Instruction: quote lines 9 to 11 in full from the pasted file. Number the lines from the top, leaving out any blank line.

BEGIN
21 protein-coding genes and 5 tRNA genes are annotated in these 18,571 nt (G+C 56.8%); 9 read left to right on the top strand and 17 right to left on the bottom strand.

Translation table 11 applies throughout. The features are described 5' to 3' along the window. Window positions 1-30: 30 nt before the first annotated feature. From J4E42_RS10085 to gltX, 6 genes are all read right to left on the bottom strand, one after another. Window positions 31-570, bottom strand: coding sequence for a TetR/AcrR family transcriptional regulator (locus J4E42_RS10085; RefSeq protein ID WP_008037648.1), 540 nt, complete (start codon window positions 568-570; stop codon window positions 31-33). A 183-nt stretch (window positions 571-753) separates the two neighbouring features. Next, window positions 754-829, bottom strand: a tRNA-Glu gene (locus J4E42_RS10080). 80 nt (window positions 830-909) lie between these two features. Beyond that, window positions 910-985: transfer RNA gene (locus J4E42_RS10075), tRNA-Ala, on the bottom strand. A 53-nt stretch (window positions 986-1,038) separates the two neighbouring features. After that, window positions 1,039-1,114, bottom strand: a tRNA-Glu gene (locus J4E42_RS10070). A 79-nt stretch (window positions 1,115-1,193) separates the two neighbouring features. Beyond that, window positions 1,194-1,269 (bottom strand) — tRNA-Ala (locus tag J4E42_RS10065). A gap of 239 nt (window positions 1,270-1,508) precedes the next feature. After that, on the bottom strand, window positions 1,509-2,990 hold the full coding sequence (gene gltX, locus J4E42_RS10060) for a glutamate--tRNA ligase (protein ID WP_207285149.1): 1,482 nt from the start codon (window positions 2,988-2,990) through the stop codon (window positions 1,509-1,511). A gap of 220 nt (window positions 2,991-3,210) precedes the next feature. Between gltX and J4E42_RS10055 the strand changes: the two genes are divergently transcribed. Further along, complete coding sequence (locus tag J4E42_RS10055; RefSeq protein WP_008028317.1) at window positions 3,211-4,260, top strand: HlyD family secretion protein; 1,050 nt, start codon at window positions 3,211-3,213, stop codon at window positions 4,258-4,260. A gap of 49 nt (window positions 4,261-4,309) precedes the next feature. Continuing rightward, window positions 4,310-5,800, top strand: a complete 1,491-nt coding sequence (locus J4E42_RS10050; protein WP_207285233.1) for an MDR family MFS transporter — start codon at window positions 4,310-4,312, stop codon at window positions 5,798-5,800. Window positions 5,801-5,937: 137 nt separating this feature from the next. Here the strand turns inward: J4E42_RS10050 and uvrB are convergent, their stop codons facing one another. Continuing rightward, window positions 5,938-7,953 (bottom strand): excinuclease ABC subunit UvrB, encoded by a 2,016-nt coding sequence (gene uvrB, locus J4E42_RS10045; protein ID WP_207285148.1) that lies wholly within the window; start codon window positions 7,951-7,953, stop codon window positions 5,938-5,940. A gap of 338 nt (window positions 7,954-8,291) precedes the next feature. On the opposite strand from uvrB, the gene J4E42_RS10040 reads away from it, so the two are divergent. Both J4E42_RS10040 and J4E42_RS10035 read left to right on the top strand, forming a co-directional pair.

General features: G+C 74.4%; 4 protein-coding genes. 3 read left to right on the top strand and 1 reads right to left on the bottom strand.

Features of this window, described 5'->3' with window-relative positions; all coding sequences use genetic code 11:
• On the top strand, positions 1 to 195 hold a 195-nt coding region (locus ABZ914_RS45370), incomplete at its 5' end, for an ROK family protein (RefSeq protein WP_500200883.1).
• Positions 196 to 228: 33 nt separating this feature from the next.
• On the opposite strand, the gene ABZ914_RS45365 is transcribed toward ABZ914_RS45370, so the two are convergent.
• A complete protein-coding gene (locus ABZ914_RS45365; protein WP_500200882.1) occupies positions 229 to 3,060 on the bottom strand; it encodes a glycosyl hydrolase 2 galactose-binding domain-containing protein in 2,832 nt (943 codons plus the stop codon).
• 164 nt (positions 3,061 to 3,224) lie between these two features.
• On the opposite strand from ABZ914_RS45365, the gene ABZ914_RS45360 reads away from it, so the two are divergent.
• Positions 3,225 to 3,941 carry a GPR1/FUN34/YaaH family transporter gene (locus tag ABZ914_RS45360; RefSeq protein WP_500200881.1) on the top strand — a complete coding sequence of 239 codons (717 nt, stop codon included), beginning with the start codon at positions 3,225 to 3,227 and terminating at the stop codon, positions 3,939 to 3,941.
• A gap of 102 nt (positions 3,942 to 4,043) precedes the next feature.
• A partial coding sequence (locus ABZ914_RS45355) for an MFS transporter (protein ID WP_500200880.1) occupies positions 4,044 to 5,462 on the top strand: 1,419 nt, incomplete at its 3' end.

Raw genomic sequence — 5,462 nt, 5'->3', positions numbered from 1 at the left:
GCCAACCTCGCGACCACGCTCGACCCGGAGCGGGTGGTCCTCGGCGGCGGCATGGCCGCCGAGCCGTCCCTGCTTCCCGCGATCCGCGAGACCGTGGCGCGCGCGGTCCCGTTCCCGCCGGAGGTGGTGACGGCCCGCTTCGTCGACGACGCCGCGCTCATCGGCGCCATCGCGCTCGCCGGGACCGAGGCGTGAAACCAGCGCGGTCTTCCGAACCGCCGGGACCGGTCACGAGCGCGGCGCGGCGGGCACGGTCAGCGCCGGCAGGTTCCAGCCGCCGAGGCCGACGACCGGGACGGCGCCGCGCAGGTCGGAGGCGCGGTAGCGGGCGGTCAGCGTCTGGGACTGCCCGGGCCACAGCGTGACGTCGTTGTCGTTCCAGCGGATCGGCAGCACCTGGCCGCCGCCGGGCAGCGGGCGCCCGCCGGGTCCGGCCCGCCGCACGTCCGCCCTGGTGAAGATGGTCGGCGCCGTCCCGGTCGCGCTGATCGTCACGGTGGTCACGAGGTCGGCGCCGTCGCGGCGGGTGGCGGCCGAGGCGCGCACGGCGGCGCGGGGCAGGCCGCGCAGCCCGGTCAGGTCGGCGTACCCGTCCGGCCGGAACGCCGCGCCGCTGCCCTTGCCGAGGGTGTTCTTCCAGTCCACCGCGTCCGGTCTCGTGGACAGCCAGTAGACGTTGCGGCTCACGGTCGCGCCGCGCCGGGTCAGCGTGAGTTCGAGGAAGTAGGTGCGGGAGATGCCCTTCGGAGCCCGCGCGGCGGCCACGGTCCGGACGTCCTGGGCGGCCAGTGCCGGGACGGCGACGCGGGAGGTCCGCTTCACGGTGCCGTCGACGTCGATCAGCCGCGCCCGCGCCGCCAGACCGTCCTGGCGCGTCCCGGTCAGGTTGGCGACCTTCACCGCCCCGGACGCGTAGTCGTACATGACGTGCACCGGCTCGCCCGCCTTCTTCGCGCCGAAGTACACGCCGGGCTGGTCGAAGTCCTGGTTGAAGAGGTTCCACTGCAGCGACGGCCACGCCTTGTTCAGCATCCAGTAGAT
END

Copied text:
• 164 nt (positions 3,061 to 3,224) lie between these two features.
• On the opposite strand from ABZ914_RS45365, the gene ABZ914_RS45360 reads away from it, so the two are divergent.
• Positions 3,225 to 3,941 carry a GPR1/FUN34/YaaH family transporter gene (locus tag ABZ914_RS45360; RefSeq protein WP_500200881.1) on the top strand — a complete coding sequence of 239 codons (717 nt, stop codon included), beginning with the start codon at positions 3,225 to 3,227 and terminating at the stop codon, positions 3,939 to 3,941.